I’s got new language rules, I count ’em
It’s one of the very first things I remember learning in primary school: i before e except after c.
Now, we could be able to put that rule to rest. Recent research by a University of Warwick statistician, Nathan Cunningham, has found that i before e except after c is largely a fallacy – ‘cie’ spellings outnumber ‘cei’ words three to one, and the research shows there’s a more accurate ‘except after’ letter: ‘w’. But that doesn’t fit the tidy rhyming mnemonic so well!
It’s the ‘except after c’ caveat that’s the most problematic. The ‘i before e’ clause of the rule stands, relatively, true. There’s an approximately three to one chance that the ‘i’ will go first. Not bad odds…
But the ‘except after c’ clause is a rhyming red herring. After number-crunching 350,000 words, Cunningham reported: ‘It turns out if an “ei”/“ie” pair follows a “c”, it’s slightly less likely that the “i” goes first than in the general case, but the difference is so marginal that it makes this addendum to the rule completely useless. You still have roughly three to one odds that the “i” goes first.’
Then he did something interesting – he created some more accurate, but far less catchy, spelling rules. First, he discovered if there’s any other letter where the ‘i before e’ rule tends not to hold. And he produced this new rule to replace grammar’s most nostalgic myth: i before e, except after w, or e or at the beginning of the word. And, using the same method, he came up with a new general rule for spelling: i before all vowels, except sometimes u.
Try remembering all that aged five.
Cunningham’s research got me thinking. Are language rules becoming redundant more quickly in an age of writing for the internet, and the associated enthusiastic neologism coining and spreading?
It’s the natural progression of linguistics but it divides the word-loving community into two distinct camps: the purists and the evolutionists. The ultimate question is: how do we know when a linguistic rule is officially extinct? When enough people on the internet do it, lazily copying the errors of the last? (I veer between purist and evolutionist from paragraph to paragraph.)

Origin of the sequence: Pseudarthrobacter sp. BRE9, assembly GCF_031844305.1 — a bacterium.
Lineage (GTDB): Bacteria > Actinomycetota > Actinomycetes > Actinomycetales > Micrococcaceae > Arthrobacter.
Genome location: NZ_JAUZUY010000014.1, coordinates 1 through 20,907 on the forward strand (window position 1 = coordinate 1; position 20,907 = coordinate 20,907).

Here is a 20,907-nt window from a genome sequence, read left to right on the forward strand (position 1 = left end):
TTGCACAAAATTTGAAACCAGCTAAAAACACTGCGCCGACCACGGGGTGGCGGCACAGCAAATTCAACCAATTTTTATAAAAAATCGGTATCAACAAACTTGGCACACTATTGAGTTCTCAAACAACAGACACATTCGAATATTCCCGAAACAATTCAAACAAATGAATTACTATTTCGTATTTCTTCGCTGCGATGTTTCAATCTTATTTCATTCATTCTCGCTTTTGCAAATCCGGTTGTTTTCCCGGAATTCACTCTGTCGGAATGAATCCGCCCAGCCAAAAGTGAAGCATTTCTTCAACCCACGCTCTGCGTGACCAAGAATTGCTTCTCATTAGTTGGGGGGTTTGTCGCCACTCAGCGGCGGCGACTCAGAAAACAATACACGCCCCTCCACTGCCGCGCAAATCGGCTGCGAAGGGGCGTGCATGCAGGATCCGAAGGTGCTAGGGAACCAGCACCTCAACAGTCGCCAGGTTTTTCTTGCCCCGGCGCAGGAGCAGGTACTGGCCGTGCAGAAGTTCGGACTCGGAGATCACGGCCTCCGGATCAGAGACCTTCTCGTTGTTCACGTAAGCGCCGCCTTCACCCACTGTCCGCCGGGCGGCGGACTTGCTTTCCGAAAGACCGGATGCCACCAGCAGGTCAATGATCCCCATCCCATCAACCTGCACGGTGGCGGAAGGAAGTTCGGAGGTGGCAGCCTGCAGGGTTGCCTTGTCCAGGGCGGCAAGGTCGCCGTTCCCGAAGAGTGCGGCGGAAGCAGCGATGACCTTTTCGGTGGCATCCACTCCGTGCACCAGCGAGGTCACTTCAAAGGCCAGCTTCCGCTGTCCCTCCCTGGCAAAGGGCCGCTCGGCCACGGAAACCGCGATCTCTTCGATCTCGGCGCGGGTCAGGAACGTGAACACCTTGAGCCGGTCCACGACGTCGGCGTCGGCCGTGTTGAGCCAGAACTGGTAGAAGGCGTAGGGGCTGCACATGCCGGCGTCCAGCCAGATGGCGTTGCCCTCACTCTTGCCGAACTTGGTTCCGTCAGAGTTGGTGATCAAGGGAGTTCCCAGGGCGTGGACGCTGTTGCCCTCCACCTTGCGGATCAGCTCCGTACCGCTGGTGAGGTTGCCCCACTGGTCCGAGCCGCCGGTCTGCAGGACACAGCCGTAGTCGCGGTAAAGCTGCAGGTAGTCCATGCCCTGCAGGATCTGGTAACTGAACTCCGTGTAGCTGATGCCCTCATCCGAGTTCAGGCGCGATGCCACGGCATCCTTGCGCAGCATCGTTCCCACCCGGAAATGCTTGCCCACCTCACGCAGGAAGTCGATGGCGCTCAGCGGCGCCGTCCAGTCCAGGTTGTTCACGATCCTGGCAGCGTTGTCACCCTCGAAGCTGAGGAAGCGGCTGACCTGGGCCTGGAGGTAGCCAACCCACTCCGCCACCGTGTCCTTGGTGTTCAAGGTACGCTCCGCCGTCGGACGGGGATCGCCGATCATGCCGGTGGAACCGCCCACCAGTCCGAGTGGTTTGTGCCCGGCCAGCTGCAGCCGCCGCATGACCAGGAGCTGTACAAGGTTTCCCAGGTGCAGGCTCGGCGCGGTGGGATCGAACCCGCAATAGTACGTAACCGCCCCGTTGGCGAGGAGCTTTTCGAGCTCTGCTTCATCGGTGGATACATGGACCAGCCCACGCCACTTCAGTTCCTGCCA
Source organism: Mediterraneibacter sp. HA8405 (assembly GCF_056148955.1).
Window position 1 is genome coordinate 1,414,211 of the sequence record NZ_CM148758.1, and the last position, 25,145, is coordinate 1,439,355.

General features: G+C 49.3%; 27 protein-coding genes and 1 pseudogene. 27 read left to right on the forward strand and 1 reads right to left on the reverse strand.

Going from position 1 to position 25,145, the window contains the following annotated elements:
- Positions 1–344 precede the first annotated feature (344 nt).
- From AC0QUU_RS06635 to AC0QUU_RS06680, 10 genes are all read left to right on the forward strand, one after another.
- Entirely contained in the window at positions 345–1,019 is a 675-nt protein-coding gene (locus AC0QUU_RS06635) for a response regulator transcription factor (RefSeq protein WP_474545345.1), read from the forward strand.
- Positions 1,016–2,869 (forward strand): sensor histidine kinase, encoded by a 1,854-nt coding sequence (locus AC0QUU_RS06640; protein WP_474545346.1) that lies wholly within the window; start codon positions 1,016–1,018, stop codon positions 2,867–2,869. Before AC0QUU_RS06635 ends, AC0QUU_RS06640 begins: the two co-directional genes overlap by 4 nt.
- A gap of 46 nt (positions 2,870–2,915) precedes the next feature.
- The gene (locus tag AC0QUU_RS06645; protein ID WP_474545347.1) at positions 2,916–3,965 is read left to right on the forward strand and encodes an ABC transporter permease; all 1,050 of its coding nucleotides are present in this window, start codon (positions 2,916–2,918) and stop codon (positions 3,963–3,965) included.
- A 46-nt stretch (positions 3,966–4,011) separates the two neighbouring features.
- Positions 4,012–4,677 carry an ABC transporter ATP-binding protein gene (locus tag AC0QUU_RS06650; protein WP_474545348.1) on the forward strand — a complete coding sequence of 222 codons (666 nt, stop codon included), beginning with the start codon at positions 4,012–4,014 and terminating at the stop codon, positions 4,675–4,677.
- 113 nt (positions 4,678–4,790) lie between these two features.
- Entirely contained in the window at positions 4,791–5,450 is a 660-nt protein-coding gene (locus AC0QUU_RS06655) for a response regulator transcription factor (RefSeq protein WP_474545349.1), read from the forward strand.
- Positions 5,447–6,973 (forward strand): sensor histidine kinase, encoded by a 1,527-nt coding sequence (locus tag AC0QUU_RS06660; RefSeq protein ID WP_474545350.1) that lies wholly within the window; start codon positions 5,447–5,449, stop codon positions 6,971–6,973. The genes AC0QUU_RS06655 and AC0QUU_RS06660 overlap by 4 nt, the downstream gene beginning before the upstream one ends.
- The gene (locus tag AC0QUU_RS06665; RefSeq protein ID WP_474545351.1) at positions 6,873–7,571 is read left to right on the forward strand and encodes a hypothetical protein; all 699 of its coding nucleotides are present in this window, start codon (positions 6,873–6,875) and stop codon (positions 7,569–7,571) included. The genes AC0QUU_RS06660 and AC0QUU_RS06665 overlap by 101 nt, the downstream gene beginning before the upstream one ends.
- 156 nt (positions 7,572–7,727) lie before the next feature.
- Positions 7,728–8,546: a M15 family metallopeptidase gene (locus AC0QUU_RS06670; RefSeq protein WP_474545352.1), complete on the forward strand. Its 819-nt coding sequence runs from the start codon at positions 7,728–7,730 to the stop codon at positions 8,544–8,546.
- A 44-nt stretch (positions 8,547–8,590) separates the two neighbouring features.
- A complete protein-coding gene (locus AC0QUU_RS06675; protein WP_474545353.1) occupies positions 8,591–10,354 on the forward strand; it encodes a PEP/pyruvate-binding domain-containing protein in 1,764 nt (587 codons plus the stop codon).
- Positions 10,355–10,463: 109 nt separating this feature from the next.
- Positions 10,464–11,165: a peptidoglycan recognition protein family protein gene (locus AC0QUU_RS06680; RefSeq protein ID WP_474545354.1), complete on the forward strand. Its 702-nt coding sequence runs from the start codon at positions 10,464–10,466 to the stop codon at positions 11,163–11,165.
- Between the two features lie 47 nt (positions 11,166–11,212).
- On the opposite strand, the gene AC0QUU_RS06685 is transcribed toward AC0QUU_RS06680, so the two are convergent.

I spoke to Tony Thorne, Language Consultant at King’s College London. He admits to spending his time closely following these spats – some of them ferocious – on Twitter.
‘I’m cautious about the fashion among fellow descriptivists (those who think linguists and lexicographers should record language as it manifests itself in the real world, not try and impose “rules” on people’s utterances and writing) to dismiss all attempts to uphold conventions’, Tony says. ‘This is because I also teach languages to international students for whom English is a second or additional language. They all find a knowledge of conventions useful if not essential.’
He continues: ‘I also help writers of all sorts, journalists, and translators with the nuances and complexities of English. The answer is to put aside old-fashioned talk of “rules” but focus on what is appropriate in different contexts… Language is not one institution but a matrix of varieties, sub-varieties, and styles for which “appropriacy” is key, not “correctness”.’